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amendment appears Arcot army authority Barrackpore batt Bengal Government Bombay Brevet British Burmese Calcutta called Capt Captain cent Chairman character charge Charles Metcalfe Chittagong Chundoo Loll circumstances civil command Company's conduct consequence Council Court of Directors dated despatch ditto doubt duty East India Company enemy England Ensign European favour feel friends Gentleman give Governor-General Hear honour hope House of Palmer Hyderabad interest justice Klepht lacs lady late letter Lieut loan Lord Amherst Lord Hastings Lordship Madras Majesty's Marquis of Hastings ment Messrs Metcalfe Minister Native never Nizam Nizam's Government noble Marquis object observe officers opinion Oriental Herald Papers party persons possession present proceedings Proprietor question racter Rajah Rangoon readers regiment Regt Resident respect Rumbold rupees Russell sanction Sepoys Serampore servants Stuart thing tion transactions troops vernment vice vote whole
Page 383 - By the principle* of utility is meant that principle which approves or disapproves of every action whatsoever, according to the tendency which it appears to have to augment or diminish the happiness of the party whose interest is in question : or, what is the same thing in other words, to promote or to oppose that happiness.
Page 607 - Committee, that it is the duty of this country to promote the interest and happiness of the native inhabitants of the British dominions in India, and that such measures -ought to be adopted, as may tend to the introduction among them of useful knowledge, and of religious and moral improvement.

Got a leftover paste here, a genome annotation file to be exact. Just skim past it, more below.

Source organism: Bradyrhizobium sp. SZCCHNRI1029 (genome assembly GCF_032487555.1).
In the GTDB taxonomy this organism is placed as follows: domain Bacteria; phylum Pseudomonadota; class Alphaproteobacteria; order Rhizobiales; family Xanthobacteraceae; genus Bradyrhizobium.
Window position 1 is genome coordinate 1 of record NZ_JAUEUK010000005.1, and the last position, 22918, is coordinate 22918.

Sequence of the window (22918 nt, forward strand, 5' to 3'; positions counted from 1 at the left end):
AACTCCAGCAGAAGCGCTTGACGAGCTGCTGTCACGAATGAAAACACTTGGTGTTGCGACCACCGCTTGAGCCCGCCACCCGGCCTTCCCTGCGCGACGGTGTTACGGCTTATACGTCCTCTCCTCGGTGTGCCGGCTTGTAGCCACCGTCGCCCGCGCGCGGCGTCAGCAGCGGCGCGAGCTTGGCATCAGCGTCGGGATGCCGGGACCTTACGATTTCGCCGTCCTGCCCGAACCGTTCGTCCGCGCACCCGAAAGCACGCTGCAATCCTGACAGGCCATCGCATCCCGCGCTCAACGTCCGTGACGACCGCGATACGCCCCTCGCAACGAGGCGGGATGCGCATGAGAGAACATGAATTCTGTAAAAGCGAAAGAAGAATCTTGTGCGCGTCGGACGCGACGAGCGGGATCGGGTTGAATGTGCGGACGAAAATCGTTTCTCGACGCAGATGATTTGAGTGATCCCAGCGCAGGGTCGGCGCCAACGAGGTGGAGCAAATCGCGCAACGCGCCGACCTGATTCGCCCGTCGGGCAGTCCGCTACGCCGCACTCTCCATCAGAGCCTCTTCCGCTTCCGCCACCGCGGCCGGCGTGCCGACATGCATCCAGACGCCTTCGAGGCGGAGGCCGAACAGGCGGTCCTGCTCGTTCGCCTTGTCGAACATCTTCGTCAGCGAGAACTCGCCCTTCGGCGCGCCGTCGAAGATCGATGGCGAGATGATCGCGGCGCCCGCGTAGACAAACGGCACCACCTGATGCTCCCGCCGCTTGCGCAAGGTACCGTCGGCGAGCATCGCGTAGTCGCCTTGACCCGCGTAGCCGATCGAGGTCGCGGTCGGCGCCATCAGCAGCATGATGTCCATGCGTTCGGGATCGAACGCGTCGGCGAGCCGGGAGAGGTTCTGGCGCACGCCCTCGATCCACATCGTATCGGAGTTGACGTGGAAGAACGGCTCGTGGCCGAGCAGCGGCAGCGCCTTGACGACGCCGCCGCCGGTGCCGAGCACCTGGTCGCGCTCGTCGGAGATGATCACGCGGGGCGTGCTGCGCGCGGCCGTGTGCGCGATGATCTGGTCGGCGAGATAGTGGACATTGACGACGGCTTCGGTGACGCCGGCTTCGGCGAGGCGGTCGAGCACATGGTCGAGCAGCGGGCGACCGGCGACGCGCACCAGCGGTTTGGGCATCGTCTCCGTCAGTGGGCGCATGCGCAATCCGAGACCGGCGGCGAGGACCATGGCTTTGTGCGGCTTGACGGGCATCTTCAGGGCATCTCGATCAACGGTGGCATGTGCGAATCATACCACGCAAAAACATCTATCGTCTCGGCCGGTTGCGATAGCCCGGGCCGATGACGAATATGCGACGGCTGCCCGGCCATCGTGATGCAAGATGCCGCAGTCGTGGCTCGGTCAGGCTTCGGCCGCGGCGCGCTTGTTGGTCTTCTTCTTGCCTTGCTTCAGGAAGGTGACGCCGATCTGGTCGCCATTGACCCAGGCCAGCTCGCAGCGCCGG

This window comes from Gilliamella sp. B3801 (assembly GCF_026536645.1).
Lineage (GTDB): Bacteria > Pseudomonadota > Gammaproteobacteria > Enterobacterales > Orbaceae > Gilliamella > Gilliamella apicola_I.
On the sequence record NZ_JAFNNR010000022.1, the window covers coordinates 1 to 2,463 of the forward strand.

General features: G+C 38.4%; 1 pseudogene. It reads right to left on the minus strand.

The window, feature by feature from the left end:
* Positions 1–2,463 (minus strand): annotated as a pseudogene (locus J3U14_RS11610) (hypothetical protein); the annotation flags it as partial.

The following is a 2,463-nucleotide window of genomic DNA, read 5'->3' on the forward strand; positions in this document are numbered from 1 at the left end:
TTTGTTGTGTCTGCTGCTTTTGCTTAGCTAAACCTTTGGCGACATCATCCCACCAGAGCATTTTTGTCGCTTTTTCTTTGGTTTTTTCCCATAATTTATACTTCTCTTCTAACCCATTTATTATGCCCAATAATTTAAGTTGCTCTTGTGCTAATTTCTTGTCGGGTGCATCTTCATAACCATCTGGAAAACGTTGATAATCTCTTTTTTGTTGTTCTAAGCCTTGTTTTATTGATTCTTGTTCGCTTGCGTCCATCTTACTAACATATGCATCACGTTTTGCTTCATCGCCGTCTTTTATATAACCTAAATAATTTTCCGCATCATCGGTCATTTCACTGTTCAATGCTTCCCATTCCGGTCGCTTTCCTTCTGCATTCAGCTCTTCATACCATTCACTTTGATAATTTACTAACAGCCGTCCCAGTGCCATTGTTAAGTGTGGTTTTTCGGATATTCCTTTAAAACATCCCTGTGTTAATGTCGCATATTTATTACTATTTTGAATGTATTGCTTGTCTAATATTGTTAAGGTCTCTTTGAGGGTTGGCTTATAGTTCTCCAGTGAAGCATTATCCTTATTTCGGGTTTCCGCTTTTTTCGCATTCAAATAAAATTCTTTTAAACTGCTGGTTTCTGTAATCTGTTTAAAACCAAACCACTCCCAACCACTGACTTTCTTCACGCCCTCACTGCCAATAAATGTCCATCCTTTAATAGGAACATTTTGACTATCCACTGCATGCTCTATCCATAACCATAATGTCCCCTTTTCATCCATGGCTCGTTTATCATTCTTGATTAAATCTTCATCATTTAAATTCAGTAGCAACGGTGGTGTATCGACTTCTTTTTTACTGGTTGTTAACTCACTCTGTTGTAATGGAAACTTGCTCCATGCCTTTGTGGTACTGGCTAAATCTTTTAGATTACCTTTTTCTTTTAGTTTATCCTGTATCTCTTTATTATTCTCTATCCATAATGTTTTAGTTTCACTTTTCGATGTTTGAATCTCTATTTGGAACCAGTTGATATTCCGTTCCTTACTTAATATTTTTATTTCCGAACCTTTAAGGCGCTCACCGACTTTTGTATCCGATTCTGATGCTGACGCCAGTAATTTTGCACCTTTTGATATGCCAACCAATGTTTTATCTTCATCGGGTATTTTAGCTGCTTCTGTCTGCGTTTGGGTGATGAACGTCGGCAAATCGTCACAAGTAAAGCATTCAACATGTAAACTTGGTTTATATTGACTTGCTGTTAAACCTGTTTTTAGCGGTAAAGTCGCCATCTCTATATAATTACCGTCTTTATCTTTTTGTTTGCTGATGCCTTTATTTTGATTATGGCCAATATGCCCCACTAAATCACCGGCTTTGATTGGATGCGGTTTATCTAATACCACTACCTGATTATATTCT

Page 511 - Majesty is well aware, that a Free Press has never yet caused a revolution in any part of the world, because, while men can easily represent the grievances arising from the conduct of the local authorities to the supreme Government, and thus get them redressed, the grounds of discontent that excite revolution are removed ; whereas, where no freedom of the Press existed, and grievances consequently remained unrepresented and unredressed, innumerable revolutions have taken place in all parts of the...
Page 153 - For dignity composed and high exploit. But all was false and hollow — though his tongue Dropt manna, and could make the worse appear The better reason, to perplex and dash Matures!
Page 423 - No person above seventeen years of age shall have any benefit or protection of the law, or be capable of any place of profit or honor, who is not a member of some church or profession, having his name recorded in some one, and but one religious record at once.
Page 423 - Every freeman of Carolina shall have absolute power and authority over his negro slaves, of what opinion or religion soever.
Page 265 - Whoever thinks a faultless piece to see, Thinks what ne'er was, nor is, nor e'er shall be, In every work regard the writer's end, Since none can compass more than they intend; And if the means be just, the conduct true, Applause, in spite of trivial faults, is due.
Page 423 - Locke could propose, without compunction, that every freeman of Carolina shall have absolute power and authority over his negro slaves.
Page 505 - The greater part of Hindustan having been for several centuries subject to Muhammadan Rule, the civil and religious rights of its original inhabitants were constantly trampled upon, and from the habitual oppression of the conquerors, a great body of their subjects in the southern Peninsula (Dukhin), afterwards called Marhattahs, and another body in the western parts now styled Sikhs, were at last driven to revolt ; and when. the Mussulman power became feeble, they ultimately succeeded in establishing...
Page 154 - They assured him that he was entirely mistaken, and voted him their thanks for " the unremitting " zeal and eminent ability with which, during a period of " nine years, he had administered the government of British " India with such high credit to himself and advantage to " the interests of the Company." The Proprietors eagerly concurred in this opinion, and desired the Directors to convey to him " the expression of their admiration, gratitude, and